Criterion revisits Nicolas Roeg’s Walkabout and presents the film in the aspect ratio of 1.78:1 on the first dual-layer disc of this two-disc set. The image has been enhanced for widescreen televisions.
The original DVD was rather awful and this new one presents a significant improvement over it. The transfer is far cleaner here, presenting less in the way of noise and artifacts, though edge-enhancement makes its presence known at times. Colours look much better here, more natural and saturated perfectly, and blacks also look perfectly deep. The source materials can limit it at times (similar to the Blu-ray) but detail and definition has still be drastically improved upon, ripples in the sand looking more natural, where the original DVD could look kind of blocky with its presentation.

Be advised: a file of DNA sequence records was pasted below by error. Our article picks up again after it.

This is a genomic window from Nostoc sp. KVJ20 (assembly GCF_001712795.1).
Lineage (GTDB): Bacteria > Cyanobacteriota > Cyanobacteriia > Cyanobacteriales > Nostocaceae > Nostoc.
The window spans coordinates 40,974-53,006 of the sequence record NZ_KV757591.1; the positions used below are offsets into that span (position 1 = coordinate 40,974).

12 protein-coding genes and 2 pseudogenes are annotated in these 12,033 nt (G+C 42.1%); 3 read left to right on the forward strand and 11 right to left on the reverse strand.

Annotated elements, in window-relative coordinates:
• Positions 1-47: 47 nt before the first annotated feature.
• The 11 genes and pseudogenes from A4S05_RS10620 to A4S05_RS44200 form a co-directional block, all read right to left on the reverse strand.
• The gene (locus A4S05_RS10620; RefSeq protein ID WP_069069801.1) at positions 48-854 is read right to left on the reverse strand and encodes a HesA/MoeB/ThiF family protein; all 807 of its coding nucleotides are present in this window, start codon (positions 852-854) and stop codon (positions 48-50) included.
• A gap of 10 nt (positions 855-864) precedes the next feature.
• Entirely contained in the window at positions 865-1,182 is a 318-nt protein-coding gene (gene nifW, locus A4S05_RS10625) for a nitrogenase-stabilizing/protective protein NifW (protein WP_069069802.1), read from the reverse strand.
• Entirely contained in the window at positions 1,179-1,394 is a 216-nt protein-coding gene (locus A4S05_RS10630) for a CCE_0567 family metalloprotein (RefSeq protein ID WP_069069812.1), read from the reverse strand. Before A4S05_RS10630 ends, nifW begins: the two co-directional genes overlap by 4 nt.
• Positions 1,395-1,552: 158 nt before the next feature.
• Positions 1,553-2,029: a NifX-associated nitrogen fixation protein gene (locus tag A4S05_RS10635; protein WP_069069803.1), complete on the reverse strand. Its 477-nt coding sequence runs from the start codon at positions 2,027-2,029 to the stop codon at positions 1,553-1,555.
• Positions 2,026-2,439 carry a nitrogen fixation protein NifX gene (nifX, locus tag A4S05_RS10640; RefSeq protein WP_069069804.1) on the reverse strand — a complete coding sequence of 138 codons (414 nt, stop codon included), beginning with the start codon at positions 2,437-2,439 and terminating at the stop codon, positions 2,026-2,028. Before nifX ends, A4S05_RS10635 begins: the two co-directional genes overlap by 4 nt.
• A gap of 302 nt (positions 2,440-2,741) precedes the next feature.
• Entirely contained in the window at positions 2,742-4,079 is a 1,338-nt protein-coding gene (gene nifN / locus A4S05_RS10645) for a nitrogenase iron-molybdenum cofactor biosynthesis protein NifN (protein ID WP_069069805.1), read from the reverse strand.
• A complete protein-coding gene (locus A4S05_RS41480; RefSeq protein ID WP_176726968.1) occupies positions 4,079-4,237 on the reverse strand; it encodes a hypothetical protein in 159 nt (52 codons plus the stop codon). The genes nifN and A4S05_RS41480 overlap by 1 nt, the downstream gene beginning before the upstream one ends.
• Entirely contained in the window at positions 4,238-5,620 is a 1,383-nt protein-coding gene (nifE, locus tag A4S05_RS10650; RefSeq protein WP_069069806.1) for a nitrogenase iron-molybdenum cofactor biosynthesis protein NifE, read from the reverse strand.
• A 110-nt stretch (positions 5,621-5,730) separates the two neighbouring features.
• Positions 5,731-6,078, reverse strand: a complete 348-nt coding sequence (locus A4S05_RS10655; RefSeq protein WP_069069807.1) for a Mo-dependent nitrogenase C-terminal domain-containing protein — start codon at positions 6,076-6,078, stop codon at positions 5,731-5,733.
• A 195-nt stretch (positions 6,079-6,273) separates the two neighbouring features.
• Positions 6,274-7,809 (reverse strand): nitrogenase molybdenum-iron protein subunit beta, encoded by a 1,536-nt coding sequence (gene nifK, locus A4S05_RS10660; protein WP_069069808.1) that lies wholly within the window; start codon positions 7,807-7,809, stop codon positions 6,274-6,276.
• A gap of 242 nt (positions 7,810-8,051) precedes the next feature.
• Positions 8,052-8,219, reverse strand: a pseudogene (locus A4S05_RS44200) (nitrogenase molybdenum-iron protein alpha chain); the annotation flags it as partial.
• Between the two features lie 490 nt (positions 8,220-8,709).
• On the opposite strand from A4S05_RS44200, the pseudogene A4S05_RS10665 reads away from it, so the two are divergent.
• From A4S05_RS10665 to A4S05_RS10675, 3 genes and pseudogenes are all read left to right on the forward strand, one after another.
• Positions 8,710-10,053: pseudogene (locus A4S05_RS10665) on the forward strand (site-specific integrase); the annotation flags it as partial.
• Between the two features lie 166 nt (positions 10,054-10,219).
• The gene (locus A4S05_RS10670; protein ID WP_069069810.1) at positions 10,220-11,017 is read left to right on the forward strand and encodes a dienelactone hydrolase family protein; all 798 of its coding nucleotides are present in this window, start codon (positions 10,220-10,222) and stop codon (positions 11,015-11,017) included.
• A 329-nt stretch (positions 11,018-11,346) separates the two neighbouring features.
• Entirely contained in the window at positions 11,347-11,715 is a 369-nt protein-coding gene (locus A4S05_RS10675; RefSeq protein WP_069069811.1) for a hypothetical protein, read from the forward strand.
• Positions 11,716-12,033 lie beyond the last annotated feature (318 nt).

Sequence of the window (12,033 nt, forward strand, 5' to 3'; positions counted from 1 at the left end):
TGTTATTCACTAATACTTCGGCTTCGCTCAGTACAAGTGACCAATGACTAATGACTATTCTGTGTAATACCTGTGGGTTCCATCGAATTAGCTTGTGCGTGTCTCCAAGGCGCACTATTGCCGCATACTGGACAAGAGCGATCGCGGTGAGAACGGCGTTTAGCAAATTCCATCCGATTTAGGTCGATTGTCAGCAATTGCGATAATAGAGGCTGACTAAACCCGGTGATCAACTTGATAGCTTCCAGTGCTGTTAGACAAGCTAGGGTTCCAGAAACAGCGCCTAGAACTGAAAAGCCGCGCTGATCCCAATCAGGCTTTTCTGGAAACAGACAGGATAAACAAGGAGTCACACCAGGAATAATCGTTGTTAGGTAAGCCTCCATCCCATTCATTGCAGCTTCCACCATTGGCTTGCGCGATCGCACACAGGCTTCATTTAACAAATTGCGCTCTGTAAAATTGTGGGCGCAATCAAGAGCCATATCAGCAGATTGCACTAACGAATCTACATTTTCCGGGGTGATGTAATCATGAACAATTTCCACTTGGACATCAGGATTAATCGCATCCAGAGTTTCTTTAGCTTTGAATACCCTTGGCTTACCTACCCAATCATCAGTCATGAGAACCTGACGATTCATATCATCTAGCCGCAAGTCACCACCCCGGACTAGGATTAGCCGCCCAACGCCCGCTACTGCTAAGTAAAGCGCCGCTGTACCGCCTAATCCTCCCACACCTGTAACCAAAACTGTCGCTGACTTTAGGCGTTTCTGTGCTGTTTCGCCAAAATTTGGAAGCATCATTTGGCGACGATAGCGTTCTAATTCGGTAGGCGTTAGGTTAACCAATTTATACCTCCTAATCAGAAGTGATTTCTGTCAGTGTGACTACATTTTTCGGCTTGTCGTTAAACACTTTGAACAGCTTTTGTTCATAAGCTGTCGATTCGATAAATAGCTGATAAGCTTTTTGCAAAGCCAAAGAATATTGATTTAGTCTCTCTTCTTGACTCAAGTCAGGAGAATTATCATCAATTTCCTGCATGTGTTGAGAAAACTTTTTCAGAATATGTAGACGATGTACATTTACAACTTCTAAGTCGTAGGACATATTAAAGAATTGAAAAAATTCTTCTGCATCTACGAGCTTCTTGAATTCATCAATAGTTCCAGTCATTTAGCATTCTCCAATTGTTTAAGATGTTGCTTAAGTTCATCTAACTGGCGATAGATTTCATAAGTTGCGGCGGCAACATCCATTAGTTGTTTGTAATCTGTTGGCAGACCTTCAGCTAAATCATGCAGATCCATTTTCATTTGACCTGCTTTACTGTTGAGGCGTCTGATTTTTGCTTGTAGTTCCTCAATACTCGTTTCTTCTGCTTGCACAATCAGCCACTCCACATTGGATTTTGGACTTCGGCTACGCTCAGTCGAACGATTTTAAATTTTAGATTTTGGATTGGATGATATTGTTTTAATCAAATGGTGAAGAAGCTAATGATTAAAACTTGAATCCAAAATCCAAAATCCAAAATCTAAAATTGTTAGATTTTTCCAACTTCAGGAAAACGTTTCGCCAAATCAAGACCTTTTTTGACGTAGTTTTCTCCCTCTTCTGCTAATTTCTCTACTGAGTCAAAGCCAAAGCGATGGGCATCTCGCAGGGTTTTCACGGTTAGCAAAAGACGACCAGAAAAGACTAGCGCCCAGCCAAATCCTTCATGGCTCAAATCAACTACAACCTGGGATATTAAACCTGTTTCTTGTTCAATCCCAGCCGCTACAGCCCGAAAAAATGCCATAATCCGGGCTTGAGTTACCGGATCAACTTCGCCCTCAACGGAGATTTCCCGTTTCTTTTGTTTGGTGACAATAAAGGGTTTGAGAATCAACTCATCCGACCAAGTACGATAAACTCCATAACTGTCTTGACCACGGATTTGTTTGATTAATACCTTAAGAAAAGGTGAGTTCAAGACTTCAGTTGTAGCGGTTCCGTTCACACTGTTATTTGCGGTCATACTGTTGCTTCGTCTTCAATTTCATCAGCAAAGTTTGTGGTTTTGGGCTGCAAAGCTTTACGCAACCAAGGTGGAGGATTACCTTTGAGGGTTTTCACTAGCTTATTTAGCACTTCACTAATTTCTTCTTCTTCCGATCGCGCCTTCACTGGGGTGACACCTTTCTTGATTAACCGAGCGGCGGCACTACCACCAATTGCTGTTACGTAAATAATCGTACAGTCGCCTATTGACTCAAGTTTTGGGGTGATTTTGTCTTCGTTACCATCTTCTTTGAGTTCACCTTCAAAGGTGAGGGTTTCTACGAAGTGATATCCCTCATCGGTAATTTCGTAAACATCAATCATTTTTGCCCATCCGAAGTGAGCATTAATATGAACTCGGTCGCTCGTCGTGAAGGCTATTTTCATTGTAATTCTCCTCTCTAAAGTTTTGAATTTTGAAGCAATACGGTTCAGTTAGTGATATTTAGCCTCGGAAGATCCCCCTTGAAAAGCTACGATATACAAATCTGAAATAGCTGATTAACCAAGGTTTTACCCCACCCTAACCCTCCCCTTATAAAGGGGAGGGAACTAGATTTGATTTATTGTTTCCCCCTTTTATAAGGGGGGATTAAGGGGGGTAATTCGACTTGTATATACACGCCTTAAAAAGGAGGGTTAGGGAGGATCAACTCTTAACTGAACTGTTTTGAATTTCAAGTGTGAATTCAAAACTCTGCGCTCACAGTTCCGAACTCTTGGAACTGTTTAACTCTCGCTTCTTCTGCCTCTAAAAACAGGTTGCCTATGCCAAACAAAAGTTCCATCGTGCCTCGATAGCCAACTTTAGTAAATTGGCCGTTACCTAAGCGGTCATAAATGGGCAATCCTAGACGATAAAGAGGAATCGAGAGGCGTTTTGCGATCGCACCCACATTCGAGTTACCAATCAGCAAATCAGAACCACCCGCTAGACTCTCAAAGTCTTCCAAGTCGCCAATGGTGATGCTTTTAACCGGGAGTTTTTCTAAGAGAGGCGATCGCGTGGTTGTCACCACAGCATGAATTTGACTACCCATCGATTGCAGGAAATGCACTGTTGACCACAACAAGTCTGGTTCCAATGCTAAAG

The print has been cleaned up significantly, a lot of the specs and blotches having been removed, though some scratches and slight marks do remain. The transfer also manages to handle the film’s grain rather well, even when it gets heavy.
Though I feel disappointment over the Blu-ray edition it is still the better option because of the limitations of DVD and I would still recommend the Blu-ray over this DVD—the opening credits alone show far more detail and distinction in comparison with one another. But I have to admit I was actually slightly more impressed with the DVD; it looks surprisingly good and holds up rather well despite some of the source material’s flaws. 7/10
All DVD screen captures are presented in their original size from the source disc. Images have been compressed slightly to conserve space. While they are not exact representations they should offer a general idea of overall video quality.